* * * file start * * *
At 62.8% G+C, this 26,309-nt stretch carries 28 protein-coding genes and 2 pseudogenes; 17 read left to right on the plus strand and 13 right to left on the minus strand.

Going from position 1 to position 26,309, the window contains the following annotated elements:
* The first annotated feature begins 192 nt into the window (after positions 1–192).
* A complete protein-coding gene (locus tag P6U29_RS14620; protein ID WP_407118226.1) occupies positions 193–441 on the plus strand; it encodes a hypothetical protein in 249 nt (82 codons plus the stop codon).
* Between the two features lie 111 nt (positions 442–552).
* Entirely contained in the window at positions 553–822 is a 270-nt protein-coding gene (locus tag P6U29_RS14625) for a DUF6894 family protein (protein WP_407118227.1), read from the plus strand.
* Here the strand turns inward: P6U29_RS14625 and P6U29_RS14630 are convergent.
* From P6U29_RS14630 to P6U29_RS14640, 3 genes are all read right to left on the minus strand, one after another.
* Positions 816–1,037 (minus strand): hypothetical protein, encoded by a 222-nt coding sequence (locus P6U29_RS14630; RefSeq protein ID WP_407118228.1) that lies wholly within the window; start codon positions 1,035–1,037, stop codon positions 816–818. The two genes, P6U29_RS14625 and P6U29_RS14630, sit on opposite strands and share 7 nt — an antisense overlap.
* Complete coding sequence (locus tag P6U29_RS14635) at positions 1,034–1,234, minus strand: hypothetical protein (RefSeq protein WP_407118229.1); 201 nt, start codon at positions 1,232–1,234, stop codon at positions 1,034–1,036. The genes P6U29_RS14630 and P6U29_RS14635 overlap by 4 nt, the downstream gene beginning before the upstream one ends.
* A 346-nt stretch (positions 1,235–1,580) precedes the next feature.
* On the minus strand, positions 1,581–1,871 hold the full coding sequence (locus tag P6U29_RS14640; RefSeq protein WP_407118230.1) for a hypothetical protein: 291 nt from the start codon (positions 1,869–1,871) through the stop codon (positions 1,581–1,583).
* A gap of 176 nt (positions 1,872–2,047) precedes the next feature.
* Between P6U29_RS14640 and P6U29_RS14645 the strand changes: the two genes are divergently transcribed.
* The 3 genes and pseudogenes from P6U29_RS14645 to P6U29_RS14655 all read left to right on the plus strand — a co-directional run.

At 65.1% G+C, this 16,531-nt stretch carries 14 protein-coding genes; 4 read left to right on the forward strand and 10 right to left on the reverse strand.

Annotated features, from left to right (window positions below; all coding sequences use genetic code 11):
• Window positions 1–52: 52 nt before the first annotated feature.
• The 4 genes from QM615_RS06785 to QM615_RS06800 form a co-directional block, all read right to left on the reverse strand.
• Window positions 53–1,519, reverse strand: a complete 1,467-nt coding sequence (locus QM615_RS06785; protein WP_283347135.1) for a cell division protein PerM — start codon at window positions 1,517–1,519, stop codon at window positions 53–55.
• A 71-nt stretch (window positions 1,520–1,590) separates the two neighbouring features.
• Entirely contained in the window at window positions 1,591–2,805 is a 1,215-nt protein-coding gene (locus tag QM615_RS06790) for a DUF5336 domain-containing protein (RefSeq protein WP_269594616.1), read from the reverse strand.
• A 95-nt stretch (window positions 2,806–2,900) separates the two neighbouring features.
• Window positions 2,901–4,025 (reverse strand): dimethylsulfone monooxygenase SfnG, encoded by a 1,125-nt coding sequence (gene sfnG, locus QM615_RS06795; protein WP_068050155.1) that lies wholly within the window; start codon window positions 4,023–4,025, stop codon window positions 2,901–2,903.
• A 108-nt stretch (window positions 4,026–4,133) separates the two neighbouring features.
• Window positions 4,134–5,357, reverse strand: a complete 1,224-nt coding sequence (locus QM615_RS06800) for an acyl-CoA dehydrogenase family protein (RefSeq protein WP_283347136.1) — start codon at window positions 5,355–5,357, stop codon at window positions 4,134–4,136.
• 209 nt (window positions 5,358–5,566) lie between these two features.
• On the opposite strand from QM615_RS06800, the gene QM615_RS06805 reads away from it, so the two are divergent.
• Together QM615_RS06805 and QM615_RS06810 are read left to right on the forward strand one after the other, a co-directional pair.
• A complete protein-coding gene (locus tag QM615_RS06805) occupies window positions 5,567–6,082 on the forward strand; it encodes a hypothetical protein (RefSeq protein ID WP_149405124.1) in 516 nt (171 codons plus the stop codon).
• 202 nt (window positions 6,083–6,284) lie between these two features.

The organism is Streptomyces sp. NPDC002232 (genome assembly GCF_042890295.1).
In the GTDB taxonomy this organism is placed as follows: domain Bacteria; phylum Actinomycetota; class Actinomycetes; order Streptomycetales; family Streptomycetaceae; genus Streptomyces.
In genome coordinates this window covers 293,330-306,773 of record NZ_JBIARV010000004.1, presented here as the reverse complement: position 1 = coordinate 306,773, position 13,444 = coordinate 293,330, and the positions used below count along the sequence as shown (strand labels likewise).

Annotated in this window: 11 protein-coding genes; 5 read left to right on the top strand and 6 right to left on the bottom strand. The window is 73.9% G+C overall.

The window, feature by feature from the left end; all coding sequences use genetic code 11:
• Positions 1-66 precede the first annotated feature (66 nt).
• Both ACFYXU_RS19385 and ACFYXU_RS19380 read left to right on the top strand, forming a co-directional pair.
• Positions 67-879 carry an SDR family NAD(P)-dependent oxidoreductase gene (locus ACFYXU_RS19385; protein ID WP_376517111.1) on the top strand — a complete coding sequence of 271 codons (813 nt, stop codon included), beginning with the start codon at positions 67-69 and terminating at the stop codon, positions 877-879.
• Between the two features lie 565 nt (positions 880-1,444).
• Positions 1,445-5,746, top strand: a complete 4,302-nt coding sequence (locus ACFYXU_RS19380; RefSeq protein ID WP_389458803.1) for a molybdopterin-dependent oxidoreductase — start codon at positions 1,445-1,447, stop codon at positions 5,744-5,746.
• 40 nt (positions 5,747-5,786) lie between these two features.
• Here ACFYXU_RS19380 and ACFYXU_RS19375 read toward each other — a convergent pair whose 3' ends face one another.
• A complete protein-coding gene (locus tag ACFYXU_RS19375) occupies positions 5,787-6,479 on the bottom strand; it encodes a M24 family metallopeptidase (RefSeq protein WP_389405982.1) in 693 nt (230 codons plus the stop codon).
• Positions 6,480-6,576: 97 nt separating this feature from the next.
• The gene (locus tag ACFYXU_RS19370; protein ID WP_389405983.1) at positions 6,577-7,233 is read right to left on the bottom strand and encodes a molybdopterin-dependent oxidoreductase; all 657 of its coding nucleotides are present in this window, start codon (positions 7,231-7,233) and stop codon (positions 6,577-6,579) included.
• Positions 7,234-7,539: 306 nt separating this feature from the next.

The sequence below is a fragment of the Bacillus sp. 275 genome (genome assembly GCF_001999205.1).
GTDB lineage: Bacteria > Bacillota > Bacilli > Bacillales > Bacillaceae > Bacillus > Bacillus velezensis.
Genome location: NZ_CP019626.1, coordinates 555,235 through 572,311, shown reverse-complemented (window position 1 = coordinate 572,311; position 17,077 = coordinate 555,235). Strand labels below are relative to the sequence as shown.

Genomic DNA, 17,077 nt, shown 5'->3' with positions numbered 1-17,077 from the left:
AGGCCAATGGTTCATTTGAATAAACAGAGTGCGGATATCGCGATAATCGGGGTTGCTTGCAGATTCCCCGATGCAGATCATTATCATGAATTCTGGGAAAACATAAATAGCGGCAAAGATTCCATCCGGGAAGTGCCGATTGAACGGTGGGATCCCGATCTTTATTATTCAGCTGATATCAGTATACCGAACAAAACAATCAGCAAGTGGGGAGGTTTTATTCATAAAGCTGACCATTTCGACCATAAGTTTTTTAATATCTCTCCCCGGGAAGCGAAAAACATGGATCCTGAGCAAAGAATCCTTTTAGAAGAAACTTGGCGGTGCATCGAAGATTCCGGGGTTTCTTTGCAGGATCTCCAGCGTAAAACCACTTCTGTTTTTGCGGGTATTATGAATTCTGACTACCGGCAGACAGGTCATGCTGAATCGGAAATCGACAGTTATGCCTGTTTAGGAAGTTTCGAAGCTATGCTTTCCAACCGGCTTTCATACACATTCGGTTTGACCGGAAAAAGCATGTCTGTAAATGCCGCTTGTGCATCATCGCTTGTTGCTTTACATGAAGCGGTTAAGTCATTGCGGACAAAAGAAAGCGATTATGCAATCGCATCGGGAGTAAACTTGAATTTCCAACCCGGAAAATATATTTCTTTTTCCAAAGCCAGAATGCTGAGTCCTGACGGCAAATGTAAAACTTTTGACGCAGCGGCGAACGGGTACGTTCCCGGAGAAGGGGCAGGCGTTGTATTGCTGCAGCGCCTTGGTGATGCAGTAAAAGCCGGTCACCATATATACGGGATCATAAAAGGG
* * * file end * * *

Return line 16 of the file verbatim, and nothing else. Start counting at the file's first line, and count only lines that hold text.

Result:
At 65.1% G+C, this 16,531-nt stretch carries 14 protein-coding genes; 4 read left to right on the forward strand and 10 right to left on the reverse strand.